When Jared Burns, winemaker and founder of Revelry Vintners, was looking for an architect to put the finishing touches on his new facility on Peppers Bridge Road in Walla Walla, he knew exactly who to tap. His former Whitman College roommate, baseball teammate and fraternity brother, Blake Fisher, had since become an award-winning architect.
Burns, who founded Revelry in 2005 at the Airport Business District, had long since run out of room and had the opportunity to purchase 20 acres in the growingly buzzy south side of town.
Burns knew that before bringing Fisher on, the first priority was creating an energy efficient, functional space with room to grow. He enlisted Ketelsen Construction as his general contractor, with good friend Allen Ketelsen as the project manager and veteran architect, Alex DeMambro, to work with the 10,000 square-foot metal building. It was a great pairing, Burns said.
“Allen is a tremendous human being and builder,” Burns said.
In just 10 years in Walla Walla, DeMambro designed the Pioneer Park Aviary, the Gesa Power House Theater, Passatempo Taverna, Saffron Mediterranean Kitchen and more.
DeMambro has specific expertise as a winery architect, designing Force Majeure, Figgins Family Estate — where production will start next spring, he took over the design of Doubleback Winery and was the architect for the major renovation of The Walls in downtown Walla Walla, right next to Passatempo on West Main Street.
While Burns waited to pass the baton to Fisher for the aesthetics, he relied on Ketelsen and DeMambro to get the most bang for the buck out of the functionality.
“There’s no wasted space,” Burns said. “That’s a trick we learned out at the airport when we had no space.”
By the time Burns reached out to Blake, the building was in place.
“I made a few changes to make the silhouette into that of a century barn,” he said. “This is old farmland and I wanted it to reflect that history.”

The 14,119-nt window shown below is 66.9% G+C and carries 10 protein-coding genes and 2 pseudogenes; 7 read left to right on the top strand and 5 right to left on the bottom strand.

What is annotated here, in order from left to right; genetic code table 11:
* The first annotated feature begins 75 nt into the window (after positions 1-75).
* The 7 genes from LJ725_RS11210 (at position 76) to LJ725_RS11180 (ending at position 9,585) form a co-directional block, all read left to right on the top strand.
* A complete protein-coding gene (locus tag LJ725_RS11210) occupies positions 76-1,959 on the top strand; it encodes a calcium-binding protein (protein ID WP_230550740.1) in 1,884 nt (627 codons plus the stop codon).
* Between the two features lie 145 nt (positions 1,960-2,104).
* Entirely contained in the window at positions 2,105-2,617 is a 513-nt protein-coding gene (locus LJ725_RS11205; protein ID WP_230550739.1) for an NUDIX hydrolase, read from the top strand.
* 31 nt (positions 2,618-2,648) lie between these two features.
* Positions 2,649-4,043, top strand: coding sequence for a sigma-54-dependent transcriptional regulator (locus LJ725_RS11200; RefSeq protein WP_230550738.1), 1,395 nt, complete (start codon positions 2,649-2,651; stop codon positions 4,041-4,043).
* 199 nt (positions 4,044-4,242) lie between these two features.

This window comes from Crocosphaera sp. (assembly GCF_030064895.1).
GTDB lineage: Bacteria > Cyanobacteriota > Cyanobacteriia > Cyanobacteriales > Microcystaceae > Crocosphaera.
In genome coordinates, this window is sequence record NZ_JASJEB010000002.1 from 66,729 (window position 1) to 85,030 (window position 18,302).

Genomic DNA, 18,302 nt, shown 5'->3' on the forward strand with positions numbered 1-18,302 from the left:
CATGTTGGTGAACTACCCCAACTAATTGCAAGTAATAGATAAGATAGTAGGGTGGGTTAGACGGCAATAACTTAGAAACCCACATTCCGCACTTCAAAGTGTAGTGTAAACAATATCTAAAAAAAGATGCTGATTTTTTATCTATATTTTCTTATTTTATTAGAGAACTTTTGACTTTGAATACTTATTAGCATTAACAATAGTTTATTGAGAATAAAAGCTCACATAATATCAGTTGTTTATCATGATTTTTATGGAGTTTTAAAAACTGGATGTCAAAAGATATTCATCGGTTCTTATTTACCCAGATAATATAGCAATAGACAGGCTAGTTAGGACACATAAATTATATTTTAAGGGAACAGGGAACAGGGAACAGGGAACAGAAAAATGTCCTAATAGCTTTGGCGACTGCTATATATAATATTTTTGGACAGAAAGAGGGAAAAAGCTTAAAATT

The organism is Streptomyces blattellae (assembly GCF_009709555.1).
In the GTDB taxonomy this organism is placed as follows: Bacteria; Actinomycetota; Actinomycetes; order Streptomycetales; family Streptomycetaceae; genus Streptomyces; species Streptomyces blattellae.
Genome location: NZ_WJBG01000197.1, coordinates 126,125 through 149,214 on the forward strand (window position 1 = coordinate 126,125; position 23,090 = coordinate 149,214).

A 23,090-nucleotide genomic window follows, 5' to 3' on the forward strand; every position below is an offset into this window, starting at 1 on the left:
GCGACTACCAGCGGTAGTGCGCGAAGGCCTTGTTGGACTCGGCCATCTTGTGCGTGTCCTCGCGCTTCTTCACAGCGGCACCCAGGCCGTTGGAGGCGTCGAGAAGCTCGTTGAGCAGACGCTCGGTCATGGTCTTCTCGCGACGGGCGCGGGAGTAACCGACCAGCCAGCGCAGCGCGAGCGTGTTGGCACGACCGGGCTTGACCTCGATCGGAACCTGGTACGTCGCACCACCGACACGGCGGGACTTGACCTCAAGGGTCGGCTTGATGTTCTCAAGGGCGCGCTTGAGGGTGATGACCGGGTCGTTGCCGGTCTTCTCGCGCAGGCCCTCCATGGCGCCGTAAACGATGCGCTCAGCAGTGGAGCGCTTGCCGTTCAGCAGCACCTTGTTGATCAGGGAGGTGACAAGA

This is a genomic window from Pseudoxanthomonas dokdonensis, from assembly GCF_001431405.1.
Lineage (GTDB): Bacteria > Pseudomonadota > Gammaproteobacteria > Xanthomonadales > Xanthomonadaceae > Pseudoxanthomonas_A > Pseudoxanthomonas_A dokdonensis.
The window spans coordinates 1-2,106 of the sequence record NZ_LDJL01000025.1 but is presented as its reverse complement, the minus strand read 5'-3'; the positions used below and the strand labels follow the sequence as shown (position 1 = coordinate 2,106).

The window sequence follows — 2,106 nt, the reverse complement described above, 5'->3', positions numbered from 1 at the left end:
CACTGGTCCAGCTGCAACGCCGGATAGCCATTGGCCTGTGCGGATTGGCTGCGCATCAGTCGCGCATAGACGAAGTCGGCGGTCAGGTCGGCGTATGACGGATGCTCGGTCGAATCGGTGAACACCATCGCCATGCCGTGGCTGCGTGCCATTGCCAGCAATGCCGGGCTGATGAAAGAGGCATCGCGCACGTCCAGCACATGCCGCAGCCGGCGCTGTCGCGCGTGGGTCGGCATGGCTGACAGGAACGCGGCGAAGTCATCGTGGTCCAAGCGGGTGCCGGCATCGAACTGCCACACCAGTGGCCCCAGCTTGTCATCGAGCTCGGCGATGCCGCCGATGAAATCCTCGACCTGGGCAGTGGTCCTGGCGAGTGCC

Since their days at Whitman, Fisher, who had always loved to draw, spent a summer at the University of Washington building his portfolio for architecture school. It was actually a father of a baseball teammate that sparked his interest.
“He was the head guy at a big firm globally and said he really liked hiring people with a liberal arts degree who then went back for a master’s in architecture,” Fisher recalled. “I didn’t even know that was a thing.”
Fisher went on to receive his master’s degree at Tulane School of Architecture in New Orleans, landing his first job at Trahan Architects. His first project was the Louisiana State Museum and Sports Hall of Fame, which won an American Institute of Architects award.
Fisher went on to work for a string of firms including Errol Barron & Michael Toups Architects in New Orleans, Chadbourne + Doss Architects and NBBJ, both in Seattle, before starting his own firm, Blake Fisher Architects in Edmonds, Washington. At NBBJ he was the lead on the Denny Substation and REI Headquarters.
Burns met Fisher at a bar in Seattle’s Ballard neighborhood and started with the rendering of the front elevation, moving some pieces around on a laptop.
“Over an hour and two beers, that’s what you now see as the front of the building,” Burns said, laughing.
Burns wanted the siding to give a nod to board and batten — a folk architecture technique — and wanted the roof to be galvanized metal, but he relied on Fisher to bring warmth and character to the space.
The entry to the stark white building with contemporary double-swing doors was softened with the use of white oak on the façade. That theme continues inside with oak used on the ceilings and throughout the tasting room as a balance to the glossy dark cement floors and sparse furnishings.
“Quarter-sawn oak was the one non-negotiable material,” said Burns, who noted that wine barrels are made from white oak. “But I love the look of the quarter-sawn staves on the barrel head that show the characteristic fleck in the wood grain.”
Fisher incorporated post and beam construction distilling Jared’s vision reminiscent of a barn if you were to build it out. The impressive glassed-in wine cellar was the last addition on the fly, according to Burns. The area was originally slated for offices and with the change Fisher was challenged with how to finagle the staircase with the ceiling height.
“I didn’t want it to fit into a catch-phrase architectural style like ‘industrial modern’ or ‘farmhouse modern,’” says Burns. “I wanted people to walk in and think ‘I don’t know what it is, but I like it.’”
The project went on to win an American Institute of Architects award for Central Washington — DeMambro submitted it for consideration. The panel didn’t quite know how to label it.
“I think one panelist said ‘je ne sais quoi’ for lack of better description,” Burns said.
“It was just so fluid and easy to work with Jared and Allen and his team,” Fisher said. “Ketelsen is the best (general contractor) I’ve ever worked with.”
The feeling is mutual. Between connections at Ketelsen and referrals from DeMambro, Fisher has several projects in Walla Walla including the renovation at St. Patrick’s Parish and a high-profile residence already turning heads.
“If anything, Blake is too humble,” Burns said. “He’s a heck of a talent; his star is rising.”